By tiffany dowell
One of the first steps anyone owning or leasing land should take is securing adequate liability insurance. Liability insurance offers critical protection in the event someone is injured on the insured’s property.
Liability insurance offers two key benefits to the insured. First, it provides coverage up to the policy limits that will be paid out in the event a covered claim occurs. Second, it provides a defense to the landowner in the event a covered claim is filed. For example, if someone is injured and files suit against the landowner of the property where the injury occurred, the landowner’s insurance company would step in and hire an attorney, at the insurer’s expense, to represent and defend the landowner.
Given the potential of a landowner being named in a lawsuit if someone is injured on his or her land, this is extremely important and can avoid the landowner owing extensive legal expenses out of pocket.
Landowners should carefully evaluate their policy and review the following.
Does the policy correctly identify the property and the owners?
Be sure the policy correctly lists the property and the owners. Ensure legal descriptions and the number of acres listed are accurate. Also ensure the policy names the actual landowner. For example, if “ABC Cattle LLC” owns the property, but the policy is written in the name of one of the members, this would need to be remedied and the LLC be listed as the owner. Additional parties may also seek to be included as “additional insureds” if necessary.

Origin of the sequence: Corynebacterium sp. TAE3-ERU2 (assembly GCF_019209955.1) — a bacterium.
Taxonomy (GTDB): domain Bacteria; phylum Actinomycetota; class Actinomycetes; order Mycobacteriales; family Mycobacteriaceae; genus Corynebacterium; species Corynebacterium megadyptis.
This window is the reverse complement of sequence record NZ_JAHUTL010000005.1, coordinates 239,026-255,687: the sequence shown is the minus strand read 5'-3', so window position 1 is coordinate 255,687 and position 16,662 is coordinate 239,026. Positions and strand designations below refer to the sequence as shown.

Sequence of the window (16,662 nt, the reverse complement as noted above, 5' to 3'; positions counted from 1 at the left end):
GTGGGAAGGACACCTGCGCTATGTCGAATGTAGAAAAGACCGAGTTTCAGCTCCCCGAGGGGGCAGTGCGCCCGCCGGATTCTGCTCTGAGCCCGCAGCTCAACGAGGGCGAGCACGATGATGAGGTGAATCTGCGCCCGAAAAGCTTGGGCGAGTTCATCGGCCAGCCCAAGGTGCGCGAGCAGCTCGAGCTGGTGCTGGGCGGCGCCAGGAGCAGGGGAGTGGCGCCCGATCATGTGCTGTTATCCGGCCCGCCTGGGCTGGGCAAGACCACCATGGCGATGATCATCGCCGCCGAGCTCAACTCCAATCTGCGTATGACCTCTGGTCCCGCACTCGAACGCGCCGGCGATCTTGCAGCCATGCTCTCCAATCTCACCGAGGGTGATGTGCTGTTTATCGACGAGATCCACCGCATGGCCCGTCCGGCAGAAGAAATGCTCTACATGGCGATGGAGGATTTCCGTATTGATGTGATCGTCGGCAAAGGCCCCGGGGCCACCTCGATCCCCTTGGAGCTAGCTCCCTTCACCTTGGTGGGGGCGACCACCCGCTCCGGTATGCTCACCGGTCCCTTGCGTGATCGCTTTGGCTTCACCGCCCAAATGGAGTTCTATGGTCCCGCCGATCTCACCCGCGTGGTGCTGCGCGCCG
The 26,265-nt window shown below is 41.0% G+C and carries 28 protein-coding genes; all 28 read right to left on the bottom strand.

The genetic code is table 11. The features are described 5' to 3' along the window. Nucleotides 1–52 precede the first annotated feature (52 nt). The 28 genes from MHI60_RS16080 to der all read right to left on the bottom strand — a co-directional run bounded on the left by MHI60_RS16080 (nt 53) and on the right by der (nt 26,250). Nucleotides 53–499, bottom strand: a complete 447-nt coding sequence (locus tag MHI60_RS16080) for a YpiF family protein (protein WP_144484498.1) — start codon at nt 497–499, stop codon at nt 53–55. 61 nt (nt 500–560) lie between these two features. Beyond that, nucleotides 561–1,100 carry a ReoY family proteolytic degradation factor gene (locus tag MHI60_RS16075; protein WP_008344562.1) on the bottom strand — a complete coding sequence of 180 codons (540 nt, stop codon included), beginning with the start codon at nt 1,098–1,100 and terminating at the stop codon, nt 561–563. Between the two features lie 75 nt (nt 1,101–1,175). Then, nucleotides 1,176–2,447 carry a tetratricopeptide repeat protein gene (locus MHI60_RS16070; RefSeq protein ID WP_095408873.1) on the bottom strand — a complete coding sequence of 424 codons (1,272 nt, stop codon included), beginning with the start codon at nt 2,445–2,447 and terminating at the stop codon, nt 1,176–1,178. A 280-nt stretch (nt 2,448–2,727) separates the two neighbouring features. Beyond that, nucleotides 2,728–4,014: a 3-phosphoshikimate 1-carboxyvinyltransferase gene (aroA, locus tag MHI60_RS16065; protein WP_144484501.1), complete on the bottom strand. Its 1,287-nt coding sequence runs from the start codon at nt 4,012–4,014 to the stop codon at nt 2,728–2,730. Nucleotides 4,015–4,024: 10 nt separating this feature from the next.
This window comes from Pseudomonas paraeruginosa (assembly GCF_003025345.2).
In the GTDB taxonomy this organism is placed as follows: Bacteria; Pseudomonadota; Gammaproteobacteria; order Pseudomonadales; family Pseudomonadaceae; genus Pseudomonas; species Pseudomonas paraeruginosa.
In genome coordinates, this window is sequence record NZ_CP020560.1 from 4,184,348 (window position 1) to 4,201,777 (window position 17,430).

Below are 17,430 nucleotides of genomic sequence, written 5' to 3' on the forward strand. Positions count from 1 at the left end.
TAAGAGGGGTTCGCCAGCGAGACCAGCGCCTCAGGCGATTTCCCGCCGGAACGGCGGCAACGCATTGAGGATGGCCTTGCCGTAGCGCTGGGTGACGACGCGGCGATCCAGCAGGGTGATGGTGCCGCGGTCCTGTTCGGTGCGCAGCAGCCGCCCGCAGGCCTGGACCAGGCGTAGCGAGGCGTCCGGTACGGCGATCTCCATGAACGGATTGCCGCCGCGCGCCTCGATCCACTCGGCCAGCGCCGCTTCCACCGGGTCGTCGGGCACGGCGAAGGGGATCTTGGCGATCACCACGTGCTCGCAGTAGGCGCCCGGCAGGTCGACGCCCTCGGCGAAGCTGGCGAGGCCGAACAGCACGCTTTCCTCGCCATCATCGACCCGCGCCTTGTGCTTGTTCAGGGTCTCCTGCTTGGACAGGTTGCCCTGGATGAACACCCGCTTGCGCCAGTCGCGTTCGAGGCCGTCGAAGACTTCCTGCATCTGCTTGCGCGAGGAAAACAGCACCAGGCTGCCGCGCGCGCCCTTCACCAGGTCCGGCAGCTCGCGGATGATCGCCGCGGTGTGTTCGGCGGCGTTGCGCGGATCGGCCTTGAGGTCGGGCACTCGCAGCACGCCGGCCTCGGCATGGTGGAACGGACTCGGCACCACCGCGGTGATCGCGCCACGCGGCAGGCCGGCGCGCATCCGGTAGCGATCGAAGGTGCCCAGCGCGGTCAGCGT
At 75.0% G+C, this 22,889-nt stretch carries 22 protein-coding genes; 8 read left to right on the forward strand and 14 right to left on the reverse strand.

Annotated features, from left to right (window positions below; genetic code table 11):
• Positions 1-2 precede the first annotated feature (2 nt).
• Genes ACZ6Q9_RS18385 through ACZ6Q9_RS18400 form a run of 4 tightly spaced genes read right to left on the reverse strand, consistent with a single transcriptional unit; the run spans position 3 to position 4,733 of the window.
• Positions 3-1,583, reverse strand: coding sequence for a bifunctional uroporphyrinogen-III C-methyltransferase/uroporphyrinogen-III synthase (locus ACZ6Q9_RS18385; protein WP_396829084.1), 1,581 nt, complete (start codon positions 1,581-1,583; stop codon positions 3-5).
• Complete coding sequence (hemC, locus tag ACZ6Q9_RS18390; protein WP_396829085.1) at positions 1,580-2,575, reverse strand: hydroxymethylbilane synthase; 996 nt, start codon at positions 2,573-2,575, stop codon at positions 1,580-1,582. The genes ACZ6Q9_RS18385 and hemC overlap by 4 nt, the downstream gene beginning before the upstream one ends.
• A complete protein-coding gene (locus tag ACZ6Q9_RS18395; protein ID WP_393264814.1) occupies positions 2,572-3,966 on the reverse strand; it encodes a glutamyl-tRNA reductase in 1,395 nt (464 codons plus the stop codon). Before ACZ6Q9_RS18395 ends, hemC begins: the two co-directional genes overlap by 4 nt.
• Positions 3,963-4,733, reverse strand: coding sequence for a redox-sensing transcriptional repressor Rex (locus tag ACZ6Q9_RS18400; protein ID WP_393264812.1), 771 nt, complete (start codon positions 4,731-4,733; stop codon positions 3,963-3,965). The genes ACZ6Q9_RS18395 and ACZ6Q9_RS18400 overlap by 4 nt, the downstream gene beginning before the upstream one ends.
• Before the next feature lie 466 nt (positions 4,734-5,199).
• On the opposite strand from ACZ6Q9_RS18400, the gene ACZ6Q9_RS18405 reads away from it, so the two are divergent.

Does the policy cover every activity taking place on the property?
Another critical step is ensuring every activity the landowner is undertaking falls within the parameters of the policy’s coverage. I’ve recently seen two situations where rural landowners had homeowner’s policies that included liability coverage. But when they had livestock get out and hit on the roadway, they learned their homeowner’s liability policy did not cover livestock collisions.
They could easily have added this type of coverage for a minimal yearly cost, but they did not realize they needed to do so. Take a moment to consider all of the activities on your property – are there recreational activities, direct sales, agritourism events? Be sure each of these activities are included on your policy. Oftentimes, it can be as simple as adding an endorsement to the policy to provide for additional covered activities.
Does the policy provide a sufficient coverage amount?
There is no magic amount of coverage that is one-size-fits-all for cattle producers. Each producer should consult with his or her insurance agent to determine their potential level of risk. For example, someone who has a pasture where hunters are not allowed, with good fences, several miles from any highways likely needs to carry a lower policy limit than someone who runs a petting zoo or has cows bordering a major interstate. One other consideration for landowners to keep in mind is: There may be statutory benefits to carrying a certain level of insurance. In Texas, for example, our Recreational Use State provides added benefits if a landowner carries the amount of insurance listed within the statute.
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